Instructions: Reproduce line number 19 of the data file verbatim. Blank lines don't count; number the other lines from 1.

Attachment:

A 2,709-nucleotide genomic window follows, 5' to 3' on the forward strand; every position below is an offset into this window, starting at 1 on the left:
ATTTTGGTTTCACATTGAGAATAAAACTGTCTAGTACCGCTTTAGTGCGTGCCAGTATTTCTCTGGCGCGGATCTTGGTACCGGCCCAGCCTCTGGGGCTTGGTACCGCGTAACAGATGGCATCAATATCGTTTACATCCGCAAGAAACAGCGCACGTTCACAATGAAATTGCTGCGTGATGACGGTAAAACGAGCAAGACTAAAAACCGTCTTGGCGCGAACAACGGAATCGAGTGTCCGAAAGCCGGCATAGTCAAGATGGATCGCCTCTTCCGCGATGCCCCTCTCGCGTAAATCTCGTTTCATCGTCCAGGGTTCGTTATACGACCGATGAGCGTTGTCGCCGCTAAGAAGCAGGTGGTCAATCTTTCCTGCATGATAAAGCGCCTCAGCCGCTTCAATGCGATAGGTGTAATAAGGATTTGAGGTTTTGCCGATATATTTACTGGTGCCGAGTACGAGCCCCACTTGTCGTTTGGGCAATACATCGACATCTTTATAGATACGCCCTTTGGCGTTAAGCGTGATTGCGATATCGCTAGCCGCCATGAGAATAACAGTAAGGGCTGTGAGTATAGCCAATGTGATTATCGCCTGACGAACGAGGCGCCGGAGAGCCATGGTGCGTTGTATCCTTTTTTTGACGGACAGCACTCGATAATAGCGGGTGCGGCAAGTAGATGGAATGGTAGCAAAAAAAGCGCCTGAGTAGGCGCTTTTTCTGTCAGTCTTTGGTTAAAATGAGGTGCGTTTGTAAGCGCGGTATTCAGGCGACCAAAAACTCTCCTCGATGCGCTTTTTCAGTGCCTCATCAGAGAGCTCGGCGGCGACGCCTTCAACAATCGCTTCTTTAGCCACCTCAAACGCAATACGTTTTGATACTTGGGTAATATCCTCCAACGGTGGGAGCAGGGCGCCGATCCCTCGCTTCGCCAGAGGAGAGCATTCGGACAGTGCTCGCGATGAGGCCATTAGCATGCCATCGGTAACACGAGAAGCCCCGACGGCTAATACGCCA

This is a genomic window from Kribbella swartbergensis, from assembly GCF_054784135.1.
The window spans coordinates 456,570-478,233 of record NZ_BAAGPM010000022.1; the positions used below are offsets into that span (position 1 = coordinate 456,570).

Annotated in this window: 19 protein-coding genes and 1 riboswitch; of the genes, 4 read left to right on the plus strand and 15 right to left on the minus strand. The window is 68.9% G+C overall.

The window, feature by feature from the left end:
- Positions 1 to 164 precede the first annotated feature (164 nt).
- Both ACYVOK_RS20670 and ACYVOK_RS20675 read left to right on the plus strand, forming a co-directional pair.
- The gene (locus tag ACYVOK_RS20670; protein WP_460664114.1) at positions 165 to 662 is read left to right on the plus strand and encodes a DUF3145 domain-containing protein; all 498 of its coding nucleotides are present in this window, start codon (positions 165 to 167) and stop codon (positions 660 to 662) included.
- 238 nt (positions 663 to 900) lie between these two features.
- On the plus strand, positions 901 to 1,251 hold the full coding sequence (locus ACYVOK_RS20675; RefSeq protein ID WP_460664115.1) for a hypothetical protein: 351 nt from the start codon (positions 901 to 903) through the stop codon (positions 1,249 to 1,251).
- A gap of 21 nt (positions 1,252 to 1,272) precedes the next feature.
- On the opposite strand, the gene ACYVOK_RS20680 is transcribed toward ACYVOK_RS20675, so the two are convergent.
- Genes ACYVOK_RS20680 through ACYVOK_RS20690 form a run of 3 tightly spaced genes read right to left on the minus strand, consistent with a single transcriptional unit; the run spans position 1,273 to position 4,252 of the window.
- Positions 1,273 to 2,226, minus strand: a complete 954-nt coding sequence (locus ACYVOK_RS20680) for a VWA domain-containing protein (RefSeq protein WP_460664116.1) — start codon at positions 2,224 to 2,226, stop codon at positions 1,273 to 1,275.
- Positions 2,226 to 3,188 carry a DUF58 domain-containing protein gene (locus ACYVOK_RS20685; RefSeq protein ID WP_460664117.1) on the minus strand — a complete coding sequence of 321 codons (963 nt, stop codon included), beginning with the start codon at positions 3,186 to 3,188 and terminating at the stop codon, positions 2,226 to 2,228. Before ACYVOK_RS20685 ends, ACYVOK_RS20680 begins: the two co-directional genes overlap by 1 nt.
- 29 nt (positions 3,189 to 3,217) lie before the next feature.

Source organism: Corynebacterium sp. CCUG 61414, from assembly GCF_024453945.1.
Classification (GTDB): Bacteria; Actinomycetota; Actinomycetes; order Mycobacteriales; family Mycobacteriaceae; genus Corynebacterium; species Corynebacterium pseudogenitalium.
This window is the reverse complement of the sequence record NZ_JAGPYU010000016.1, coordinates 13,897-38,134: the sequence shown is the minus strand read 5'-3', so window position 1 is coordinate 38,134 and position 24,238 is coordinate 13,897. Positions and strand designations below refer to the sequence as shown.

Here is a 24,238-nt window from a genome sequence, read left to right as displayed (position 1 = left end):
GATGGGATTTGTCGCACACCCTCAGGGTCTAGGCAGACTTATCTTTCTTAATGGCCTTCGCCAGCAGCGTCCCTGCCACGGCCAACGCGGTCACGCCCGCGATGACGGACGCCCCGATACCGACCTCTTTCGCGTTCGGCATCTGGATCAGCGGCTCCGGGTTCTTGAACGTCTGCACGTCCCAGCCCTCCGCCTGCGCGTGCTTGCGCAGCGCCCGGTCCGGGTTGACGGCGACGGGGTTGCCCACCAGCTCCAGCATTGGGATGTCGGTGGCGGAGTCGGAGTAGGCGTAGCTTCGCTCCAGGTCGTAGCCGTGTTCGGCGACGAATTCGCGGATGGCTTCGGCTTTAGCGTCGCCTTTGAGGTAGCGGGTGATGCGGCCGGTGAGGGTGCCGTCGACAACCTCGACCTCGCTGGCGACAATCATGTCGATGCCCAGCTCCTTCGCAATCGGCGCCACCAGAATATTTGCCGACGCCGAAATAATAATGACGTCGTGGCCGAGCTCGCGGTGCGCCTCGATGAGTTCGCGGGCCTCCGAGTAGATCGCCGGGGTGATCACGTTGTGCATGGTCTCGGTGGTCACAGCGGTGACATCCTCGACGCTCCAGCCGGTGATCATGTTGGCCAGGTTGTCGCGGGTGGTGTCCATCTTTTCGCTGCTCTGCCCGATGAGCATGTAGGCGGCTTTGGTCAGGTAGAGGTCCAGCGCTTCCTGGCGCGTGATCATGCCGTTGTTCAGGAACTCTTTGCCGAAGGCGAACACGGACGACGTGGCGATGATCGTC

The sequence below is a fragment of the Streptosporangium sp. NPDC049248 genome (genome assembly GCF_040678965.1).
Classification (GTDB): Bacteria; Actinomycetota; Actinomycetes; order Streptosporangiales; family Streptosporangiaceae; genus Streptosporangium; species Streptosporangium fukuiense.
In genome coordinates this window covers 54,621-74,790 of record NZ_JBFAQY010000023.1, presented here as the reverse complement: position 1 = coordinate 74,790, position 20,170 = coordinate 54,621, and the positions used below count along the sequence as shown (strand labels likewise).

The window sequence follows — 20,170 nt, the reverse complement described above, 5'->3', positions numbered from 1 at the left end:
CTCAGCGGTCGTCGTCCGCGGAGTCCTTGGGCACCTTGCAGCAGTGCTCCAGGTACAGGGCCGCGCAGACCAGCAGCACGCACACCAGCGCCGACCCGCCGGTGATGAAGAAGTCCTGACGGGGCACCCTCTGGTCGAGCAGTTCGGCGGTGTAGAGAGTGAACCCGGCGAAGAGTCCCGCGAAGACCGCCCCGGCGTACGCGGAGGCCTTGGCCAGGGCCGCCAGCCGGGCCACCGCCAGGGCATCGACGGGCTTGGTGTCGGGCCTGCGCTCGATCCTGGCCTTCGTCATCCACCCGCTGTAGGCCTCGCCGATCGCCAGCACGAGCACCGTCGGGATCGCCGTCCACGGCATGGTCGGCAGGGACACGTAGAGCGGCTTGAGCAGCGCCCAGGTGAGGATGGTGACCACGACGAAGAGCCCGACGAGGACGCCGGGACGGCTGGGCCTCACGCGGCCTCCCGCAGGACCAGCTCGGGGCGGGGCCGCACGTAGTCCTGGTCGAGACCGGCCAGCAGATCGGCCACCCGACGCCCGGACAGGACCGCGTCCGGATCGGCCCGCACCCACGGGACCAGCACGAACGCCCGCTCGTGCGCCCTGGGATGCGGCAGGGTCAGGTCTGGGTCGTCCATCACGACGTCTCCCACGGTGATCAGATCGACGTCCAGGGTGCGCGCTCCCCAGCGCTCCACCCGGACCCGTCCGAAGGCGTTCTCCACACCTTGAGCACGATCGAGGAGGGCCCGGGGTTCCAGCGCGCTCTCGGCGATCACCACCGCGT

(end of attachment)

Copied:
Classification (GTDB): Bacteria; Actinomycetota; Actinomycetes; order Mycobacteriales; family Mycobacteriaceae; genus Corynebacterium; species Corynebacterium pseudogenitalium.